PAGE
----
Thursday, June 26, 2014

Presence of absence

One salient experience I have with place is walking my dog.

We have several routes, variations on each other. We typically leave the house and turn right, or north, along Pearson Drive. On occasion, when we’re feeling radical, we turn left.

These walks, over days, weeks, months, and years, have introduced me to the wider neighborhood. Each walk is at least a mile, several are two or three.

We know the dogs. Rita knows them by their odors. She stops and sniffs at predictable trees, bushes, fire hydrants, and walls.

We both know the dog owners, if not by name, at least by face. We know which ones have treats, which are friendly, which cross the street to avoid us.

We know the fortunes of households, which have grown shabbier than before, which have gotten overhauls.

There is a new garden on Panola. The chickens were loose on Cumberland. I know several back yards with bee hives.

A pair of Cooper’s hawks patrols the northern corner by the urban forest along Broadway.

There are service berries along the green way. In spring we stop and gorge. They’re a bit like blueberries but watery, not so sweet.

I know the sites of homeless camps in forgotten woods. I know the benches where the drunks sleep it off.

The neighborhood is rich. Here and there are pockets of poverty. One old man I know used to ask me for spare change with which to buy booze until I convinced him that I hardly ever carry money. Now he just shakes his head and laughs with me when we pass. Once I found a five dollar bill on the sidewalk and gave that to him. It was good day for both of us.

I’ve known trees, some large and admirable, like senators. They’ve watched the fortunes of the neighborhood rise and fall and rise again.

Being projective and empathic, I like to imagine what those trees have witnessed, what they feel. Over time, I come to know them (though it is more myself than them I learn, which be true of all we know of others, but that is another story).

So when one of the old trees falls, or is felled, I mourn its passing.

One that stood on Zillicoa across from the big yellow mansion and above what the neighbors call “green cove,” was a wide oak.

The ground around it was otherwise clear, and must have been for a century or more, for the tree spread out as far or farther than it rose, and it rose pretty high. I always felt embraced by that tree.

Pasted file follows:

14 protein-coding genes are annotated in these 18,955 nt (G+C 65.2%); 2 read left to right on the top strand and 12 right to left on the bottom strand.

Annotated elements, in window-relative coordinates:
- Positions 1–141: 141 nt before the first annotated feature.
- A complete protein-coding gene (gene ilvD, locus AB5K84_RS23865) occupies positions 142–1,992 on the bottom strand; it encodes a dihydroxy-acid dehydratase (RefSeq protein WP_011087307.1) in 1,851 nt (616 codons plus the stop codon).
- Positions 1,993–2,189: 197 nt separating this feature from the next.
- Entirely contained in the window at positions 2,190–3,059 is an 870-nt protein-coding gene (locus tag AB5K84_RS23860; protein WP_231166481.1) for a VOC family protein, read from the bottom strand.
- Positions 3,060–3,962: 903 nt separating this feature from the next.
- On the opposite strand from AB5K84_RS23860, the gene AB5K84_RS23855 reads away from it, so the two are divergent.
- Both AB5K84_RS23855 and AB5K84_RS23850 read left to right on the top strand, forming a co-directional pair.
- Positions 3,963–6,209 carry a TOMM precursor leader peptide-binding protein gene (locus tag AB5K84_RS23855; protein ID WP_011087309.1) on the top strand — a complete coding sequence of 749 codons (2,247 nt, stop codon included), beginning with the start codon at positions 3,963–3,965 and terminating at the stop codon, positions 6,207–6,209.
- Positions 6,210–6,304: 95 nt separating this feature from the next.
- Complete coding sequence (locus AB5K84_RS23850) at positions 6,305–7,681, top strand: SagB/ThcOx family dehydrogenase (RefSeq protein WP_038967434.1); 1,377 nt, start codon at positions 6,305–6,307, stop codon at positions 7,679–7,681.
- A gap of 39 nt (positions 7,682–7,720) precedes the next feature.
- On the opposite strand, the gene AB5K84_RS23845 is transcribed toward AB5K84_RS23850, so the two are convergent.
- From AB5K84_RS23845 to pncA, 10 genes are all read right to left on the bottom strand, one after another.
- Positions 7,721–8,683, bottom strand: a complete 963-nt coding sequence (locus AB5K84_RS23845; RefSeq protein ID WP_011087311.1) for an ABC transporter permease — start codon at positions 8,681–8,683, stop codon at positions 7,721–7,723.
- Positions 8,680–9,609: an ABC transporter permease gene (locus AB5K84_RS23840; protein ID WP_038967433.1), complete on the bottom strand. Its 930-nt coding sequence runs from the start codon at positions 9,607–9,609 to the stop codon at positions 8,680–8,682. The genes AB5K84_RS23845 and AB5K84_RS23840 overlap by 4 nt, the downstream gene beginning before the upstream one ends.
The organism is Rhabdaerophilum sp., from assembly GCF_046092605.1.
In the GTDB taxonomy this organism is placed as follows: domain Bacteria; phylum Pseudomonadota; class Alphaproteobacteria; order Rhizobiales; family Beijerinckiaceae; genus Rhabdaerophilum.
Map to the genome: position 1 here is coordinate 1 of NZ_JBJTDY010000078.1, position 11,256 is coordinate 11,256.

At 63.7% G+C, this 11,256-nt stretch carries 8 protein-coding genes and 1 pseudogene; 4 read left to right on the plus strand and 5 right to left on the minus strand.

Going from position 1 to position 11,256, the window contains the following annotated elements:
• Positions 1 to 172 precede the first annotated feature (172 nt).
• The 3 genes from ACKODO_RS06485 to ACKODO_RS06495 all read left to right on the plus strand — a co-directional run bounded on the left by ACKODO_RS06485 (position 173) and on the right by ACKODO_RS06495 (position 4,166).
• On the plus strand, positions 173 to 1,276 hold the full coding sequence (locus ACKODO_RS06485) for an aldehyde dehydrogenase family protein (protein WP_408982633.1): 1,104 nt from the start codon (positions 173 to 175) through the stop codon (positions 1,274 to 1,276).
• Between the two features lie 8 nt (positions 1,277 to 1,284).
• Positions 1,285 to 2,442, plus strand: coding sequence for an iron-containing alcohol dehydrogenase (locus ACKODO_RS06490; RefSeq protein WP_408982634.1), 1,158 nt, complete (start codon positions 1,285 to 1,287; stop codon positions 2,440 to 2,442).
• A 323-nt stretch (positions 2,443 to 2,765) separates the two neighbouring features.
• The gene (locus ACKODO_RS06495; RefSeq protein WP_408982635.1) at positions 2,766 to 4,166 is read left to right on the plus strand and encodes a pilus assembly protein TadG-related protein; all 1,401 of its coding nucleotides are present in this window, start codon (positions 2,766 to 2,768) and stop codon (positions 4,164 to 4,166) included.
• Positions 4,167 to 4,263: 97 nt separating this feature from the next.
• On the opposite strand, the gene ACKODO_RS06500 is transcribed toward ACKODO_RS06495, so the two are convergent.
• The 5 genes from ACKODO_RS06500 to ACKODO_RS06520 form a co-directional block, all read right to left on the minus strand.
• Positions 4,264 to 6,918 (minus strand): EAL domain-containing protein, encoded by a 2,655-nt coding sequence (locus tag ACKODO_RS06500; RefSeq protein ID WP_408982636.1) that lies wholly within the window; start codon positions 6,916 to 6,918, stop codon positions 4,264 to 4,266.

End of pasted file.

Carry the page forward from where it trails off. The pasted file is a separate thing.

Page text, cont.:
It occupied a great deal of space. One of its lower branches reached out across the grassy slope that fell away beside the tree. I used to jump up and swing on that branch.

I remember how it eventually seemed dead, for it lost its leaves, and I wondered whether it would hold me. And then, after a year or so, I quit swinging for fear its arm would crack and drop me to the ground. I don’t think my swinging killed it. I think I gave the tree company.

But I am not an arborist. The tree came to be my friend.

Then one day after we'd returned from a trip, Rita and I went for a walk, and coming up the hill through green cove, we found the tree had been flattened to a stump.

I don’t know what happened. Perhaps it was dead and decayed and the owners put it down like an old dog. Perhaps it fell in a storm and they cleared the corpse away.

Two years later the tree remains big even in its absence. Each time I come out of the grove of walnuts at the bottom of green cove I look up to see the tree and see its absence instead.

That’s what I see: absence. Curious thing. One can see the lack, an emptiness where once was substance. It is the ghost of the tree.

A place doesn’t need to have a presence to be present: the missing oak is there in mind and memory. And it is gone in my mind and memory. The space it occupied, a great big cloud of extended green branches in summer, gnarly arms in winter, remains, glowing.

Places have unnoticed dimensions that are part of their presence even if we are unaware of them.

Perhaps only a few dog walkers and tree lovers have noticed the absence of the oak. There are all sorts of aspects of familiar places we overlook.

Yesterday, blessed with a new pair of binoculars, I walked Rita and looked for birds. They were singing in the tree tops, nearly impossible to see for the leaves. I wondered if I would even see one of the warblers that I knew from their singing were up there.

Imagine my pleasure then to discover, unseen like the taken-for-granted roof inside a circus tent, the wind-born bustle of the tree tops.

We live a sort of short-hand experience, catching outlines, broad brush strokes, missing specific details: Not just perfume but lilac or an English rose. Not just a bird but a towhee with white flash amid black and orangish brown. Not just a shrub but the euonymus and abelia.

And then there are other dimensions. I confess I overlook much of what sits below four feet and above eight. Beyond that in either direction, not so much. And yet when I do notice, much is there.

Like the blowing tree tops, dancing beyond notice.

This makes me wonder about the space of wind itself: how the landscape is made up of wind as much as anything else, but how heavy things like us hardly notice it.

Surely wind has shape. The birds and insects must notice and attend to it. They know the flow of wind, its currents and eddies, the still pockets behind obstructions – such as the old oak, the house, the pine. The free runnels of air in open fields. These are as much a part of a place as its horizon, a crossroad, and yonder hillside, but they are for the most part outside our consciousness.

I did not see even one singing warbler yesterday. I did see a couple of marvelous blue birds. And I saw the wind in the leaves.

No comments: